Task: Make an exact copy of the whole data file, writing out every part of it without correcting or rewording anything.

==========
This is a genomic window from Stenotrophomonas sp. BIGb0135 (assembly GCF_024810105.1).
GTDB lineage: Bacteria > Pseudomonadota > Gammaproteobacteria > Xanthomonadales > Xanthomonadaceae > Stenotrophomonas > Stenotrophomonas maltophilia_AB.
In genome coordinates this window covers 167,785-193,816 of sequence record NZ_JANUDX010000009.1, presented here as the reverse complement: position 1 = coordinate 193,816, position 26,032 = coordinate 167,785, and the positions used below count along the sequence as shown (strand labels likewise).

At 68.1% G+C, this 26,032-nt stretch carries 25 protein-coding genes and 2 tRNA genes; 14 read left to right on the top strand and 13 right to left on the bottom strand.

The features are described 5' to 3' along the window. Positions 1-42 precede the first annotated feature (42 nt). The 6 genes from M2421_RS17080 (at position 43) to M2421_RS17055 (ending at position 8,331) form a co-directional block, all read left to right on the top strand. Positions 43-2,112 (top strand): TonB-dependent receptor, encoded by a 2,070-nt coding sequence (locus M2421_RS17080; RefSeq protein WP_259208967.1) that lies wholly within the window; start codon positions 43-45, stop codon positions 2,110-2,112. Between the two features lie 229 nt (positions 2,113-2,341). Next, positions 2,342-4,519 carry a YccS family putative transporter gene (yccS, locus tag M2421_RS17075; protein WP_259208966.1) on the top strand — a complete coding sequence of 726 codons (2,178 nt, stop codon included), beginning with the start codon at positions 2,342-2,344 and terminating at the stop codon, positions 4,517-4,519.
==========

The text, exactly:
This is a genomic window from Stenotrophomonas sp. BIGb0135 (assembly GCF_024810105.1).
GTDB lineage: Bacteria > Pseudomonadota > Gammaproteobacteria > Xanthomonadales > Xanthomonadaceae > Stenotrophomonas > Stenotrophomonas maltophilia_AB.
In genome coordinates this window covers 167,785-193,816 of sequence record NZ_JANUDX010000009.1, presented here as the reverse complement: position 1 = coordinate 193,816, position 26,032 = coordinate 167,785, and the positions used below count along the sequence as shown (strand labels likewise).

At 68.1% G+C, this 26,032-nt stretch carries 25 protein-coding genes and 2 tRNA genes; 14 read left to right on the top strand and 13 right to left on the bottom strand.

The features are described 5' to 3' along the window. Positions 1-42 precede the first annotated feature (42 nt). The 6 genes from M2421_RS17080 (at position 43) to M2421_RS17055 (ending at position 8,331) form a co-directional block, all read left to right on the top strand. Positions 43-2,112 (top strand): TonB-dependent receptor, encoded by a 2,070-nt coding sequence (locus M2421_RS17080; RefSeq protein WP_259208967.1) that lies wholly within the window; start codon positions 43-45, stop codon positions 2,110-2,112. Between the two features lie 229 nt (positions 2,113-2,341). Next, positions 2,342-4,519 carry a YccS family putative transporter gene (yccS, locus tag M2421_RS17075; protein WP_259208966.1) on the top strand — a complete coding sequence of 726 codons (2,178 nt, stop codon included), beginning with the start codon at positions 2,342-2,344 and terminating at the stop codon, positions 4,517-4,519.